Building the Capacity for Climate Services: Best Practices for Next Generation Climate Science Translators
To address these questions we conducted a study using mixed qualitative social science methods. The study aims to provide insights on best practices for climate science translation from practitioners and to offer recommendations for training and job experience. While there are needs for climate services and translation at a variety of levels, our study focused specifically on climate scientists with a strong background in climate dynamics who could serve as translators of complex climate science information for audiences whose decision-making processes need to take into account process causes and effects, uncertainties, and confidence in predictions and projections. We conducted interviews with experienced climate science translators to understand how they learned to communicate and interact with non-climate scientists, the challenges this role presents and how they address them, and what resources helped them along the way. We also collected journal entries in which early career climate science translators reflected on their ongoing experience working with stakeholders to acquire a real-time perspective on the learning process and challenges. In addition, we interviewed stakeholders who work with the climate science translators to learn how they view the process and what works best for them. Finally, we gathered information on existing training programs designed to develop skills for bridging the gap between the communities of scientists and practitioners.
In this presentation, we briefly discuss the preliminary results of the study with the goal of fueling further discussion at a side meeting scheduled afterwards. Some preliminary findings from interviews with experienced CSTs include: (a) they described themselves as “matchmakers,” whose job is to figure out the best match between science capabilities and the decision-making context of stakeholders; (b) they tend to lack formal training in science translation and to have gained valuable insights by working with a mentor; (c) they tend to view climate science translation as work that some people have a “knack” for, or is “personality-driven,” and is best learned by “just do[ing] it”; (d) they emphasize the importance of listening and asking questions when interacting with users, remaining unbiased, and the qualities of humility and patience. Informed by these results, our initial recommendations for training activities focus on ones that provide experiential learning opportunities, such as: shadowing experienced CSTs, apprentice or internship programs, exchange programs with stakeholder organizations, developing a support network for CSTs, and fellowships that provide experience working with stakeholders or policymakers.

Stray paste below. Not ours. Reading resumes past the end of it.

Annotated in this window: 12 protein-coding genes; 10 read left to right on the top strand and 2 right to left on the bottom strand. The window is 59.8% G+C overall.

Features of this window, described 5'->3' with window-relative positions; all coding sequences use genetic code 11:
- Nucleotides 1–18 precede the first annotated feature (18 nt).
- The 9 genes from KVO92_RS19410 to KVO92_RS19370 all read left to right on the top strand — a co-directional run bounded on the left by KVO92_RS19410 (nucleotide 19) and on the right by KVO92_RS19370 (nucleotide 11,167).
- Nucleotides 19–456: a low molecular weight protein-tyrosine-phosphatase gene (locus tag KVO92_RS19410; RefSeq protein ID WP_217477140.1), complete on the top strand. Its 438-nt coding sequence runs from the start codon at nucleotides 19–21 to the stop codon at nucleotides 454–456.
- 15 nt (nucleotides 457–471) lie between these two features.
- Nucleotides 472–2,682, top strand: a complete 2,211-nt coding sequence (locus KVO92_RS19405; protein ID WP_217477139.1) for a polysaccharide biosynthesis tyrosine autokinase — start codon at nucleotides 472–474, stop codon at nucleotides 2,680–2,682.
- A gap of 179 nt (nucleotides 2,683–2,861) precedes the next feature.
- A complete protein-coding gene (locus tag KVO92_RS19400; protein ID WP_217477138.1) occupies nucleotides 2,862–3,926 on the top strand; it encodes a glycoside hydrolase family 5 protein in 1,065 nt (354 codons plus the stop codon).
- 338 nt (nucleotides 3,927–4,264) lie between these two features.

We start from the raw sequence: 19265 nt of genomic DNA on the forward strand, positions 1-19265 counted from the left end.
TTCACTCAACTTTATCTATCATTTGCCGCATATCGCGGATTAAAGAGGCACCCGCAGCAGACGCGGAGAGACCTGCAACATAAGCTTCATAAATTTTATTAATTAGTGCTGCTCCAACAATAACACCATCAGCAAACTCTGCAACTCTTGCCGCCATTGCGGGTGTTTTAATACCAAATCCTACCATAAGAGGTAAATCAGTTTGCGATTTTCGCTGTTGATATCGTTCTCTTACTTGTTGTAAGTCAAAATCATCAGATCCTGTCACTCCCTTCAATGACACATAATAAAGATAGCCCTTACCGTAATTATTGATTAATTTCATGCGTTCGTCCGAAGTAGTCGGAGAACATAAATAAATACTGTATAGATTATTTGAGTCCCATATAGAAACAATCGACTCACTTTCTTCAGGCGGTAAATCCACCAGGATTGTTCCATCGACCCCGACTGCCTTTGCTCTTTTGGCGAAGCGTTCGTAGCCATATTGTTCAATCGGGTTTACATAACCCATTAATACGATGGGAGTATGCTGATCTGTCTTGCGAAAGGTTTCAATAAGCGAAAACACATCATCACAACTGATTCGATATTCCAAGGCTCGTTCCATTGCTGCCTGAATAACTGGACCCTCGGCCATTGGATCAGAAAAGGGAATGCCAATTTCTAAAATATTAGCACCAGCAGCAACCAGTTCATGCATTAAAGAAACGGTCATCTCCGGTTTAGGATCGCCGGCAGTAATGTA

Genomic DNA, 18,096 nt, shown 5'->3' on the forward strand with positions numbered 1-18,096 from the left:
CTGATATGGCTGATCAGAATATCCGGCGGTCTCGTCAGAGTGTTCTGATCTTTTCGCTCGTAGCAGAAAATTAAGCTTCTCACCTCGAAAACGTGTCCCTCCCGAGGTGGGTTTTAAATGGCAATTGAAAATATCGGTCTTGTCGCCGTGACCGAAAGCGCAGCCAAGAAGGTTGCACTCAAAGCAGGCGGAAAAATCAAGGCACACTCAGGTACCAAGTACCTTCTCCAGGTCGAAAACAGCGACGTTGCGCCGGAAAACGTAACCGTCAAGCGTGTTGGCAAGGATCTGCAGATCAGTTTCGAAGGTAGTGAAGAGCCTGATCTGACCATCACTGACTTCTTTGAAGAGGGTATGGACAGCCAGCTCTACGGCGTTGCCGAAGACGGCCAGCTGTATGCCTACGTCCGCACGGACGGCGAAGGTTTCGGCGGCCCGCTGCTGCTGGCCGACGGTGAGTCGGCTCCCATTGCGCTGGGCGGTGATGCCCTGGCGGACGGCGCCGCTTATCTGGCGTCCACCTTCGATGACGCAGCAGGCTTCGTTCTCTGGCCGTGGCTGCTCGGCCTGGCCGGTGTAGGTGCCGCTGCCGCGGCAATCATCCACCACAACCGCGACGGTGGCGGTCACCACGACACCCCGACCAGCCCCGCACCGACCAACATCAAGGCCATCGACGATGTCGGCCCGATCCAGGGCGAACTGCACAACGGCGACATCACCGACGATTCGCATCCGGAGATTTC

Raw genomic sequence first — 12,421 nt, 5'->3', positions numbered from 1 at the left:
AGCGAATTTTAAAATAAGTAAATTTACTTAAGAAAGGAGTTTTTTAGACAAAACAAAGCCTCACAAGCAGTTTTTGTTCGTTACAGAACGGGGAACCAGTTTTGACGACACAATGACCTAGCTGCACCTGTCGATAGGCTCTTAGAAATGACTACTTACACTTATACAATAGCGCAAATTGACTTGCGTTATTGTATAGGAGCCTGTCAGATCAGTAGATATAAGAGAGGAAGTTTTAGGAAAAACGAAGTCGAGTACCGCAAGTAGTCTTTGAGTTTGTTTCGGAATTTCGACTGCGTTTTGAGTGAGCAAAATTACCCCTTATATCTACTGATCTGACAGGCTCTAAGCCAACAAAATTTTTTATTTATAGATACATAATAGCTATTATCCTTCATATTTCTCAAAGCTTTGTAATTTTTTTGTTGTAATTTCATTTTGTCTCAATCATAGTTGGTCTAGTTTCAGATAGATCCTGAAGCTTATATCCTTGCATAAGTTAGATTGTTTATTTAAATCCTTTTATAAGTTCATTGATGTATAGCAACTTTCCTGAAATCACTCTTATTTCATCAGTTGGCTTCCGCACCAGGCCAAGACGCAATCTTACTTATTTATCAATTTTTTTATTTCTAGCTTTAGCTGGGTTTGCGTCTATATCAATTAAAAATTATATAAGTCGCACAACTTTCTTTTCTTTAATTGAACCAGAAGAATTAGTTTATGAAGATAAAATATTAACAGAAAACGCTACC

We would like to attract to the side meeting both experienced and early career climate and weather science translators who would like to provide additional perspectives on the science translation process. These additional perspectives will enrich our preliminary results and contribute to the development of resources and training programs that will help train the next generation of science translators needed to turn the vision of providing weather, water, and climate information for every need, time, and place into reality.